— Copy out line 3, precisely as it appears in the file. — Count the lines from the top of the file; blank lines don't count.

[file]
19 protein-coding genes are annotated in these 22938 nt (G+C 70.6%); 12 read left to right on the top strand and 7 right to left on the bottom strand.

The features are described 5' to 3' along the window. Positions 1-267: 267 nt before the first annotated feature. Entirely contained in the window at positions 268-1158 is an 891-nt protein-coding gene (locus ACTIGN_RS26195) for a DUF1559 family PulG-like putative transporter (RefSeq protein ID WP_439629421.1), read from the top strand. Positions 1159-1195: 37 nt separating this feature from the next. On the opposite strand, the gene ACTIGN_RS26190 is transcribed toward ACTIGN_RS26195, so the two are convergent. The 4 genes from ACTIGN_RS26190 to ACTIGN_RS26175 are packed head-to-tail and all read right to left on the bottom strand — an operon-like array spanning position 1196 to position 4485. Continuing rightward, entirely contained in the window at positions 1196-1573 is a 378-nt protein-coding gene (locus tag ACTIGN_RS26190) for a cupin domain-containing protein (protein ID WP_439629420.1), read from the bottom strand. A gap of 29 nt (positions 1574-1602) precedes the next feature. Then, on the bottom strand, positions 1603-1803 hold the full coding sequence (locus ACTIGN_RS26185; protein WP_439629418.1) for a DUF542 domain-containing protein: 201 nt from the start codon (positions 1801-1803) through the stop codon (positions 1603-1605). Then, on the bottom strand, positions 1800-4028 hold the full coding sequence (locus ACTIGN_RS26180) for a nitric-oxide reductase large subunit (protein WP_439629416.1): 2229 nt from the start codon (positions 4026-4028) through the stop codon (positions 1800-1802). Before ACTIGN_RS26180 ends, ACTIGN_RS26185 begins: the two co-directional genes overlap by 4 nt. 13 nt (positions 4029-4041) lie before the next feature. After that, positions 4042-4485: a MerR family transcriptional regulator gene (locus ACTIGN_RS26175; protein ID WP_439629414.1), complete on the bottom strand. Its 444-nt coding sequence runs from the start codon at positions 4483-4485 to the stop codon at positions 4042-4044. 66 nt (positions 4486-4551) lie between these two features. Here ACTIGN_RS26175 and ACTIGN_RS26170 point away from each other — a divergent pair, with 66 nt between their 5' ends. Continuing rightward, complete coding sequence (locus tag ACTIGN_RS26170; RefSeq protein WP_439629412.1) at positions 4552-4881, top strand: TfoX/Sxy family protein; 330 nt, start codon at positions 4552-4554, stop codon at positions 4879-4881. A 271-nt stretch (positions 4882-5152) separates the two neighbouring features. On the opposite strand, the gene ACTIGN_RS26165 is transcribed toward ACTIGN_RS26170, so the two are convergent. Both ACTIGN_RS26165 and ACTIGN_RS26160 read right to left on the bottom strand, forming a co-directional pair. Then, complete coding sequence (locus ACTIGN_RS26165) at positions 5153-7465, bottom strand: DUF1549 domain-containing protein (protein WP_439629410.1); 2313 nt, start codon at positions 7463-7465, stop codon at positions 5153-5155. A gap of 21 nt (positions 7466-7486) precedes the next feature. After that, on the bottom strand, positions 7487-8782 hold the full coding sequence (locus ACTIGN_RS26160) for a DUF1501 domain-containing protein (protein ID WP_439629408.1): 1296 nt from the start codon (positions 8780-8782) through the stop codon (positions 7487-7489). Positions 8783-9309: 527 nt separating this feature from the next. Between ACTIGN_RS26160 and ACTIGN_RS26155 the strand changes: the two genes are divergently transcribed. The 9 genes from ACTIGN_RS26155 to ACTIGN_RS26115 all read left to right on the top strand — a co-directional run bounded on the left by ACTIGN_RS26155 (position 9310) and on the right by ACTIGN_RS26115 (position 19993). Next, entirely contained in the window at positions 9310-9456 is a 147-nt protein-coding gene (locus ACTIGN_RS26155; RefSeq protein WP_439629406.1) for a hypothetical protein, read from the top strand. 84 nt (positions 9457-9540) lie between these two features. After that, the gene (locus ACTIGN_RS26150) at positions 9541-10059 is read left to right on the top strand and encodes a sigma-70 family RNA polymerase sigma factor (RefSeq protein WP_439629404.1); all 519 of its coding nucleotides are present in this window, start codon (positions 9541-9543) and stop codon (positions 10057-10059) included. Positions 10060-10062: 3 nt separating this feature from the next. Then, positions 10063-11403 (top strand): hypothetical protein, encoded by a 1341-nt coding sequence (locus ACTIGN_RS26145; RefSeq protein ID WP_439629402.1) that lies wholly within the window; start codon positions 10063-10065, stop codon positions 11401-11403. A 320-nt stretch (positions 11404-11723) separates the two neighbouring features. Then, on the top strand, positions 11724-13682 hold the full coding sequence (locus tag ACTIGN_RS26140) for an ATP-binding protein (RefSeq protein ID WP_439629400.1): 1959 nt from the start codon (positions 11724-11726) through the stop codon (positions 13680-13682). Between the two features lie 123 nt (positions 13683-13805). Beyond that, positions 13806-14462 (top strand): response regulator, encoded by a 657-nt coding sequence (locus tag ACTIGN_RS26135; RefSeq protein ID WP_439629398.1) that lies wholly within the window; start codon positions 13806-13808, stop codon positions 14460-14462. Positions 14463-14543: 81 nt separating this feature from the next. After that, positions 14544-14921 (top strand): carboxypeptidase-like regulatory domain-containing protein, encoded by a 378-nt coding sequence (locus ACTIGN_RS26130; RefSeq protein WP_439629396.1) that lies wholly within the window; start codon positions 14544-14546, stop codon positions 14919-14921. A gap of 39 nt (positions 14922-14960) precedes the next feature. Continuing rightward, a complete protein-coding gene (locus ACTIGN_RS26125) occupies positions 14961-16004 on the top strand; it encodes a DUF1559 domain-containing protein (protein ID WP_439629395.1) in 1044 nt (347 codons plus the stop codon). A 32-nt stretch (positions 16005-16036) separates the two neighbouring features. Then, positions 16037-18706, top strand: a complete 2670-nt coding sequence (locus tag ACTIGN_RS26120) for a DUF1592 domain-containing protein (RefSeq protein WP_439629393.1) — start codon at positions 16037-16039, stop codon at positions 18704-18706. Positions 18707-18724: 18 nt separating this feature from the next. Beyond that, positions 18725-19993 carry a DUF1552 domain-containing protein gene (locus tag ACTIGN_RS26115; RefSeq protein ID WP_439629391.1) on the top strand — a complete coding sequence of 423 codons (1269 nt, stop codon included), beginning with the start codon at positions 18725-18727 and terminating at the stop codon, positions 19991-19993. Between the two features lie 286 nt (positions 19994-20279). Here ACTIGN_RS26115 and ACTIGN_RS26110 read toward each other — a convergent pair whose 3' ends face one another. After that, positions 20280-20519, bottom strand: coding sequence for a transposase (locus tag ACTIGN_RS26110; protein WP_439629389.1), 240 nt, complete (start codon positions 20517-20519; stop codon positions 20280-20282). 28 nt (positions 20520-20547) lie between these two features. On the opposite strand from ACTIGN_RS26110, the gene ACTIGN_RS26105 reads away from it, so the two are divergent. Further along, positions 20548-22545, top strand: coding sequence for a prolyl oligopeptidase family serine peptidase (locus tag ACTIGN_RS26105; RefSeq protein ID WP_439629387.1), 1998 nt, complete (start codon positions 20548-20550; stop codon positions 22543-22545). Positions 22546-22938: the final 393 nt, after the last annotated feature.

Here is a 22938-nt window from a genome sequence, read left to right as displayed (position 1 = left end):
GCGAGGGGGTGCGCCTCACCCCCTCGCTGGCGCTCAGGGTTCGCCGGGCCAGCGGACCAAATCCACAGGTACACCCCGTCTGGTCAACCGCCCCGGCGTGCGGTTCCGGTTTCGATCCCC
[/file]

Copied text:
Here is a 22938-nt window from a genome sequence, read left to right as displayed (position 1 = left end):